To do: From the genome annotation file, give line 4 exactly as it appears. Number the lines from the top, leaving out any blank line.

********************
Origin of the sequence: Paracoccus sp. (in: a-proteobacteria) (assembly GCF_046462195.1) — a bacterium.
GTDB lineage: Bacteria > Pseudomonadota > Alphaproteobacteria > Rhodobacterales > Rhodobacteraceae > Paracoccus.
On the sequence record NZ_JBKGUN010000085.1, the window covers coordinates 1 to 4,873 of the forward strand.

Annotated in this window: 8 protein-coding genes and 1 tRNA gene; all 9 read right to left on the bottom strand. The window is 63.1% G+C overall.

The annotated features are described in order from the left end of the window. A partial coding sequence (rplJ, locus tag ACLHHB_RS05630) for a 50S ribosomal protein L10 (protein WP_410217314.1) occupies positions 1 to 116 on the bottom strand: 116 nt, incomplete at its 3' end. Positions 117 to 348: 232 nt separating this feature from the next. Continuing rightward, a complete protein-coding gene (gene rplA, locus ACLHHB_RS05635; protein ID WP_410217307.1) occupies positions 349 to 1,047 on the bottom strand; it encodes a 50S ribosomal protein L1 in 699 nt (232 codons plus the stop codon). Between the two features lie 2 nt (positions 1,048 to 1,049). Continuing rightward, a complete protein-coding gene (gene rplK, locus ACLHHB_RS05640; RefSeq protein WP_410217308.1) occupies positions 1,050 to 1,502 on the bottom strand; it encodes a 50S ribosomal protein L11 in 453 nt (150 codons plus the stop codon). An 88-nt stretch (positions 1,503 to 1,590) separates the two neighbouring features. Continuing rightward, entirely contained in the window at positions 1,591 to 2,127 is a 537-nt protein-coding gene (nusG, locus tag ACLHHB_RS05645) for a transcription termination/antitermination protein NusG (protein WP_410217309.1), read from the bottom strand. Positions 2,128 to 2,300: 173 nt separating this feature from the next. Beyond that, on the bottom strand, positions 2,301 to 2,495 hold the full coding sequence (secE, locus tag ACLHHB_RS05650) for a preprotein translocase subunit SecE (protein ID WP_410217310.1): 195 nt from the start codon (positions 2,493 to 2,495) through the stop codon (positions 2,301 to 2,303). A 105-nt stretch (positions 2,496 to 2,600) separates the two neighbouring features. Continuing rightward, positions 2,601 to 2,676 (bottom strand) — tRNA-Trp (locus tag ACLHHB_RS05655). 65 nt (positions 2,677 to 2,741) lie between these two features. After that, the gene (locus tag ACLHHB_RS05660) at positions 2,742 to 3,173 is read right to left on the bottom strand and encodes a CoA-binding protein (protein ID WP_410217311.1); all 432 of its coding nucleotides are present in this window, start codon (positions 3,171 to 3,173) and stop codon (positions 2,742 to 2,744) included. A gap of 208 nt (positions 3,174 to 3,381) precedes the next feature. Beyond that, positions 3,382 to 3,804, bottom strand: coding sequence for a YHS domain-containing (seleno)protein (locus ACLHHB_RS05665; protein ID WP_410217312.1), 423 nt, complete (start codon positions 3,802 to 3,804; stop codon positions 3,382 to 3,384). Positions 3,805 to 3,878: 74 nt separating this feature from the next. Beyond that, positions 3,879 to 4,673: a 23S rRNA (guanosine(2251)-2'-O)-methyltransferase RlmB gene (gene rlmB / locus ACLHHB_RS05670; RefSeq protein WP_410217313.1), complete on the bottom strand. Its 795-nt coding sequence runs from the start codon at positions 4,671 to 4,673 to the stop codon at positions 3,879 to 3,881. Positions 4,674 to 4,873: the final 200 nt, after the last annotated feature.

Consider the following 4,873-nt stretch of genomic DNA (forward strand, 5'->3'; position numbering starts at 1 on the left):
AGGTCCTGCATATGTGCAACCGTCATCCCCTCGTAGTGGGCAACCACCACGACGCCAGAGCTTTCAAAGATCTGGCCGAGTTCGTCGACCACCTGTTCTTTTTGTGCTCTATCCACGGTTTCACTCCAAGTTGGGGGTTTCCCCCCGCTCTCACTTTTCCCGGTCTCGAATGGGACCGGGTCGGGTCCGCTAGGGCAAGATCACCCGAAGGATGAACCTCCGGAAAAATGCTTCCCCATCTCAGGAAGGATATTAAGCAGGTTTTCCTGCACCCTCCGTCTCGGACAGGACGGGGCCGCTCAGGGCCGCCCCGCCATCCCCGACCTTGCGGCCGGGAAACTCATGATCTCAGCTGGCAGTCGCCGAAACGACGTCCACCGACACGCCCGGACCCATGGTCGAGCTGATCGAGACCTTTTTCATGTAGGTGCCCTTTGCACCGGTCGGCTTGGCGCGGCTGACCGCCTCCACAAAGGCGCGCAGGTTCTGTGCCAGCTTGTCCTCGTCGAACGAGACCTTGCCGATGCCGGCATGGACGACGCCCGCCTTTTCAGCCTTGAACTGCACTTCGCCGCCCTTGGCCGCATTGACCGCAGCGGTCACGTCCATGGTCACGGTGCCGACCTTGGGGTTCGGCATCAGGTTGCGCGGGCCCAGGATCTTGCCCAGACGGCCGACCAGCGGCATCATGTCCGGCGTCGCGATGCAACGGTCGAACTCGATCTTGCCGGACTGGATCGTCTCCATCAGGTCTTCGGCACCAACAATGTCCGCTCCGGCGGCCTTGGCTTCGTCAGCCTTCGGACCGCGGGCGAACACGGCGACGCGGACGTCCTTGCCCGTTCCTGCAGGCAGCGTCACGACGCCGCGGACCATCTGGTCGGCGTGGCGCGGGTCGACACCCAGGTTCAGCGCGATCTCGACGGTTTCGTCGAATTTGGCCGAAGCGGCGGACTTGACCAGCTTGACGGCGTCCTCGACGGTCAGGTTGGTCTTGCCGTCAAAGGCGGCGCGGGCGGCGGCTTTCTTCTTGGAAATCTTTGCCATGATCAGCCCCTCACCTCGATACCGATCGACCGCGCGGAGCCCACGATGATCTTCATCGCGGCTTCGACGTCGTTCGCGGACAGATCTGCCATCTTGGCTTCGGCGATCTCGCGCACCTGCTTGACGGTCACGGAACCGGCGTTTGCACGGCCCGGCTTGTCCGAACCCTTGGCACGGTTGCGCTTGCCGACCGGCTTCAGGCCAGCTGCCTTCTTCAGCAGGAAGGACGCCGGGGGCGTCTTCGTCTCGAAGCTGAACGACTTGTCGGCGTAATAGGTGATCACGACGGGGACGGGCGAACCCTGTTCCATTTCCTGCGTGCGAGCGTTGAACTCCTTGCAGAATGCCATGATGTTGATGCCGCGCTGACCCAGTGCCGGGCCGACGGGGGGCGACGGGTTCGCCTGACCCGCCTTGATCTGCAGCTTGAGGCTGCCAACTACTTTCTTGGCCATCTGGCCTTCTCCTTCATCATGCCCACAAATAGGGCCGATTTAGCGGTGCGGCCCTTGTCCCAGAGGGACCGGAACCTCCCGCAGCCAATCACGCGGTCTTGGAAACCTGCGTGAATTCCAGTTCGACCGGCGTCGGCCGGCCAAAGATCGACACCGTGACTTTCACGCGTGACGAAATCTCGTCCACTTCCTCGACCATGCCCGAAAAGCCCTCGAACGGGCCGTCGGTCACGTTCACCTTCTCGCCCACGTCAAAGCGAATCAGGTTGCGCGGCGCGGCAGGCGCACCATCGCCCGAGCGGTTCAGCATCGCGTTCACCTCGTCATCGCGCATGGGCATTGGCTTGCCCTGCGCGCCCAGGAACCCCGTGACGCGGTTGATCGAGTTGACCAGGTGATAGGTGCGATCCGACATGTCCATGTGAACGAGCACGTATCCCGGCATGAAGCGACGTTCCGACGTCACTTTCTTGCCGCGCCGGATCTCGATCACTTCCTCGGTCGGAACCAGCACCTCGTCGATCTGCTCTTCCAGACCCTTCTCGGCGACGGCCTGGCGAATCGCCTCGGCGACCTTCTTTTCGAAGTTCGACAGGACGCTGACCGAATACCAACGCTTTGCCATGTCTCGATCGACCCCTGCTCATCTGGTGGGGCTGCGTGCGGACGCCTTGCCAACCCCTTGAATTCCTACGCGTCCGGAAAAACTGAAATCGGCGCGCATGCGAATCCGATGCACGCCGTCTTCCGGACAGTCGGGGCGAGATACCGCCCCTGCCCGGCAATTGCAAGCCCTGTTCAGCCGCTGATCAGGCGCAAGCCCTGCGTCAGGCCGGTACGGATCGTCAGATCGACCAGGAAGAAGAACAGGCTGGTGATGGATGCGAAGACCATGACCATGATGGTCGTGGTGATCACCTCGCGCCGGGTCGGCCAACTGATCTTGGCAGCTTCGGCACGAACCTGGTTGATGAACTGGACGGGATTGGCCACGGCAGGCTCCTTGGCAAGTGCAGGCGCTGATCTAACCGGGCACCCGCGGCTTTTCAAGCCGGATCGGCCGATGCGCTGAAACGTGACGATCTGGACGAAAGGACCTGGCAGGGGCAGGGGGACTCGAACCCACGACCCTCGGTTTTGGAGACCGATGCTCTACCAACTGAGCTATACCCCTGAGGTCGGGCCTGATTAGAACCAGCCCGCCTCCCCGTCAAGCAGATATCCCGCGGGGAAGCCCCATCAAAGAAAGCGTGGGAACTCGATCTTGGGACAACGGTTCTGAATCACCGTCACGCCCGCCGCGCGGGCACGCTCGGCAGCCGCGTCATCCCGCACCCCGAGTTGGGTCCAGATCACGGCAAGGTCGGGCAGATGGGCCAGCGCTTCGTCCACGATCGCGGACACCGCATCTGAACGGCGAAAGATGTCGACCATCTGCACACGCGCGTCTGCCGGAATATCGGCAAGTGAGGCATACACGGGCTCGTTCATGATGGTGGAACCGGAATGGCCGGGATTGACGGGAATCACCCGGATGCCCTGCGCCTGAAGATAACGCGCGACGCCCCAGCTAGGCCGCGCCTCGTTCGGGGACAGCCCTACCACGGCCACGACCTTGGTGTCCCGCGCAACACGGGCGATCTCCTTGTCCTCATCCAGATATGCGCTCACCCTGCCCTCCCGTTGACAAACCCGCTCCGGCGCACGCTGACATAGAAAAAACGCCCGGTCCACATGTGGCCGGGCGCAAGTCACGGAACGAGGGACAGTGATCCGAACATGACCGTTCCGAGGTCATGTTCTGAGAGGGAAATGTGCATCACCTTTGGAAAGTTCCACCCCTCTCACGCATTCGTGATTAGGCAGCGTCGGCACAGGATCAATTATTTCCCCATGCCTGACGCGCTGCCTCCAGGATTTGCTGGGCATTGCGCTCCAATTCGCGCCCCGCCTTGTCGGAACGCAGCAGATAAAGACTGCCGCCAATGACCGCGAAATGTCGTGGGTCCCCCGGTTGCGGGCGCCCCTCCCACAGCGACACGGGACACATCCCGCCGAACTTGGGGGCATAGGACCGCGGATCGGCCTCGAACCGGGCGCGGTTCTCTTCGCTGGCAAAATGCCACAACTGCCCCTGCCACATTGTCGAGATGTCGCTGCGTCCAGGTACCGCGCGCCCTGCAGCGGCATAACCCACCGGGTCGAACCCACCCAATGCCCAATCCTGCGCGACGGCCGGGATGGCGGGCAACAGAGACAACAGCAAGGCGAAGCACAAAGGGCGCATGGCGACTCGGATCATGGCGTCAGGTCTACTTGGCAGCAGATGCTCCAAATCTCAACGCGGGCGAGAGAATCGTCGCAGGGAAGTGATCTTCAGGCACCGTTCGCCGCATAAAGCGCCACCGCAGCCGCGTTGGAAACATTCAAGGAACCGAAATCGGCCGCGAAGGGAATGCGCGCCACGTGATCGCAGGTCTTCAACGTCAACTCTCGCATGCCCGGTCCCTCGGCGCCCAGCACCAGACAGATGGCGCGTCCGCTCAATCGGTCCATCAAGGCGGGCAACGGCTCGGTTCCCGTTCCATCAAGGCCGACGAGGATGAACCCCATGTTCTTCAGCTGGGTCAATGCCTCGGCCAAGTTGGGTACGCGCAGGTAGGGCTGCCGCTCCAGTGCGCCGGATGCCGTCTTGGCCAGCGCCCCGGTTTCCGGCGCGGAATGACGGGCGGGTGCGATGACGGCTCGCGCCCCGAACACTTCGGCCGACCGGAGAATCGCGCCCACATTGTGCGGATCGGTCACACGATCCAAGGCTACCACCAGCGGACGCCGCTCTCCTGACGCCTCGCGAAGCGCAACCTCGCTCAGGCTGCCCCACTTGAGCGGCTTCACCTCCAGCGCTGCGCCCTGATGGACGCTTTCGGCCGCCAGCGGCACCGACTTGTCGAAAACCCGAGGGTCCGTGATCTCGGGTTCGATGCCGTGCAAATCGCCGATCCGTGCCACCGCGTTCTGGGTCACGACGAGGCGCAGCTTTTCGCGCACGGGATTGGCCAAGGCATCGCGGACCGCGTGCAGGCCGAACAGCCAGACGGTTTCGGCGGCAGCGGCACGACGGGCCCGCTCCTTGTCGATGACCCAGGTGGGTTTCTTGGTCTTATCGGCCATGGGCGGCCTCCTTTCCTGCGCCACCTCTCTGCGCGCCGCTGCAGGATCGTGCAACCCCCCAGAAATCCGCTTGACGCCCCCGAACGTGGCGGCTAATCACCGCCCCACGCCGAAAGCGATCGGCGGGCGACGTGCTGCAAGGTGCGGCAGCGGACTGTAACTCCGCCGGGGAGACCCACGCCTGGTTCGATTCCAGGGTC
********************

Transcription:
Annotated in this window: 8 protein-coding genes and 1 tRNA gene; all 9 read right to left on the bottom strand. The window is 63.1% G+C overall.